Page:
by Rabbi Andrue Kahn, Assistant Rabbi, Temple Emanu-El
Printed in the CCAR Journal, Reform Jewish Quarterly, Central Conference of American Rabbis, Winter 2019.
American Reform Judaism suffers from a crisis of identity. The institutions that fall under the umbrella of the Reform Movement are struggling to locate a vision of the future that both encompasses the rich past and meets the needs and challenges of a swiftly changing future. Religious Judaism, the expression of Reform Judaism that sees itself as a religion akin to Christianity and Islam, is in the same decline as other religious movements among highly educated Western audiences. Ethnic Judaism, that is, Jewishness as a biologically or familially inherited trait, is waning as an impetus for institutional affiliation and also alienating those of mixed heritage or in mixed partnerships. Nationalist Judaism, the Zionism- based pseudo-ethnic identity that cropped up in America after the Six-Day War, is falling prey to its own internal dissonance—that the Jews who subscribe to this identity are politically left-wing on everything except for issues that affect the state of Israel, as well as the inherent incoherence of ascribing a primary identity to an idealized version of a country in which one actively chooses to not hold citizenship.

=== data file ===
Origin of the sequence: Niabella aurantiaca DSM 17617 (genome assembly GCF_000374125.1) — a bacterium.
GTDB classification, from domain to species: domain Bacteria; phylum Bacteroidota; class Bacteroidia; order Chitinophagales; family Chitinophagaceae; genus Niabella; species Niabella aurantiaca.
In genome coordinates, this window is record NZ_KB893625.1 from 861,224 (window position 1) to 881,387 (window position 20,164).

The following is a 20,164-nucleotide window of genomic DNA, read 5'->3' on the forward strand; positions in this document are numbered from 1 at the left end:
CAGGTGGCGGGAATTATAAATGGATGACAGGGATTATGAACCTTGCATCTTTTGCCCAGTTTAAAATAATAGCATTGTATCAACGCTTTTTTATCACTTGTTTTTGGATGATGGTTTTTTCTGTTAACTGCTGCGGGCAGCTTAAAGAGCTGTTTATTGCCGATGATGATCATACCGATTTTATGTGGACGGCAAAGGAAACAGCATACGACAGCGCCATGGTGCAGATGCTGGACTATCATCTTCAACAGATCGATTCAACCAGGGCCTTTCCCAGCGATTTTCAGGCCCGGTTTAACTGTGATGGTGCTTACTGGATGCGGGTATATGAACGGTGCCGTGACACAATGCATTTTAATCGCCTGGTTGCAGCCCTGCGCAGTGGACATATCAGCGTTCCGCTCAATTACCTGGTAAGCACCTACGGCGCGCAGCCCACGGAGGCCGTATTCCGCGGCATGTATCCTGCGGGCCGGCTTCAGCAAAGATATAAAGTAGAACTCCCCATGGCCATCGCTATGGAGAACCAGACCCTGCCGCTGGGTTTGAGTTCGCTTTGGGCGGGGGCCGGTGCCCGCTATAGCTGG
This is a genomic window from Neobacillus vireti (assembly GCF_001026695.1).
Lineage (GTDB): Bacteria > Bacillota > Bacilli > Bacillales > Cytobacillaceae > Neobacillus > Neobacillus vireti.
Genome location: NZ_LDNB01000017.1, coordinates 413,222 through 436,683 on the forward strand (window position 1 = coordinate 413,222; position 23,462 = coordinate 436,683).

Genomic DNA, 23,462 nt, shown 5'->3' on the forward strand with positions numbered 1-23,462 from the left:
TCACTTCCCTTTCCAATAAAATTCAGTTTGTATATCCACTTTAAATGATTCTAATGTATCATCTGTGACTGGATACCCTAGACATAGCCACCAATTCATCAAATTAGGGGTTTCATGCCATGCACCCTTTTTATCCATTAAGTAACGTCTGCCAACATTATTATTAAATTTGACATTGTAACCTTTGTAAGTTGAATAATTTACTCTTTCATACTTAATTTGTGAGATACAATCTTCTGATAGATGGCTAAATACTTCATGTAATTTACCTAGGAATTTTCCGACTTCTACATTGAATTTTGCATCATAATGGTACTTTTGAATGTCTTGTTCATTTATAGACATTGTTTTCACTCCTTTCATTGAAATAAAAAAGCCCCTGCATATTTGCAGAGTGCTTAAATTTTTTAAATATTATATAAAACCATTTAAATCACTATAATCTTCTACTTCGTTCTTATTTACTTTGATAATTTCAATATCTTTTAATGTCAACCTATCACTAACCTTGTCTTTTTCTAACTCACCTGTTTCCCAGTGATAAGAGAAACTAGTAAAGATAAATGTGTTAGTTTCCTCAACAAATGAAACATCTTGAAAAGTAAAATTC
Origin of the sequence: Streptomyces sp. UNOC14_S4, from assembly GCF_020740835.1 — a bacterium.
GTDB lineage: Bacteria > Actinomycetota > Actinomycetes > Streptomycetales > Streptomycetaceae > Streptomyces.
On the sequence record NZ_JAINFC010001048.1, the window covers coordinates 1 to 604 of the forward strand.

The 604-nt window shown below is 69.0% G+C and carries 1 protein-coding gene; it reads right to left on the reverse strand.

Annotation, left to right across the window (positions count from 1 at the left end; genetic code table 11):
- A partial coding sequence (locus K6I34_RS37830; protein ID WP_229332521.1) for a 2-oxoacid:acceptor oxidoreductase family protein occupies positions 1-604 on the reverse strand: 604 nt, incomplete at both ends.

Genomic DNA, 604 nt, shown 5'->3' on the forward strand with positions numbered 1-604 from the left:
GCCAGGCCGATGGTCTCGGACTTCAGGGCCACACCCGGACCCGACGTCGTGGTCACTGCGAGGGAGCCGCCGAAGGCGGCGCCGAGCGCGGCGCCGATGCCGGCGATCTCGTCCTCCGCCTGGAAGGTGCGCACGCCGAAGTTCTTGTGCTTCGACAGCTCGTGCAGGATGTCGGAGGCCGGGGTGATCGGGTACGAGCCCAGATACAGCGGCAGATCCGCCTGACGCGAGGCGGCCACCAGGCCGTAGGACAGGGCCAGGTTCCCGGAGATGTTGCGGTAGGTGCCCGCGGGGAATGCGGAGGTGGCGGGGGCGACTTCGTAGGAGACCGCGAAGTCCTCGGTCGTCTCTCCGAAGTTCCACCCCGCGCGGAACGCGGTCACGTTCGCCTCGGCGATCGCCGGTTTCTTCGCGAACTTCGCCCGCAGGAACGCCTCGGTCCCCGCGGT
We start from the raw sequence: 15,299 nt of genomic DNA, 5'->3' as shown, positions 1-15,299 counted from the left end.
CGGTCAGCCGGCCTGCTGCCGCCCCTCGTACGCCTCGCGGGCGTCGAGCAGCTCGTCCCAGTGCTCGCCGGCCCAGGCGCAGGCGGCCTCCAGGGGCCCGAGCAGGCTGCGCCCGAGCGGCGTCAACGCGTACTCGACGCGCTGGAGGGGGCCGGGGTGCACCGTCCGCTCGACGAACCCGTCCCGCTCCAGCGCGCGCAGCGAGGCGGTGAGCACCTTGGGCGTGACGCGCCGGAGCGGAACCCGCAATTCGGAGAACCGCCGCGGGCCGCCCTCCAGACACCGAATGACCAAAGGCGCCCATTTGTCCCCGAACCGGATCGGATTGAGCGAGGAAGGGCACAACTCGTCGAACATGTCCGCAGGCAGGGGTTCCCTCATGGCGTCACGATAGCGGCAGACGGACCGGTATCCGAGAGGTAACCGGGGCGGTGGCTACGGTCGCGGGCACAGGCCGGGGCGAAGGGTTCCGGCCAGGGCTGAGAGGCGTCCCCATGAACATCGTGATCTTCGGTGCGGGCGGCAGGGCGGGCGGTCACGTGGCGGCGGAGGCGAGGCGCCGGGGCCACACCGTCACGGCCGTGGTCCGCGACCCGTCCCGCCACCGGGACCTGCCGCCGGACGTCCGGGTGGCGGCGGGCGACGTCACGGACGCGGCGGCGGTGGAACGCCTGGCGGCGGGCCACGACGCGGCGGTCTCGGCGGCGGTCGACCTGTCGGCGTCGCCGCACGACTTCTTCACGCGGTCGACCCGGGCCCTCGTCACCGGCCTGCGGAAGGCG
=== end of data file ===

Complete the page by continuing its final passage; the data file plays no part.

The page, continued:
Excerpt from the CCAR Journal: The Reform Jewish Quarterly, Winter 2019.
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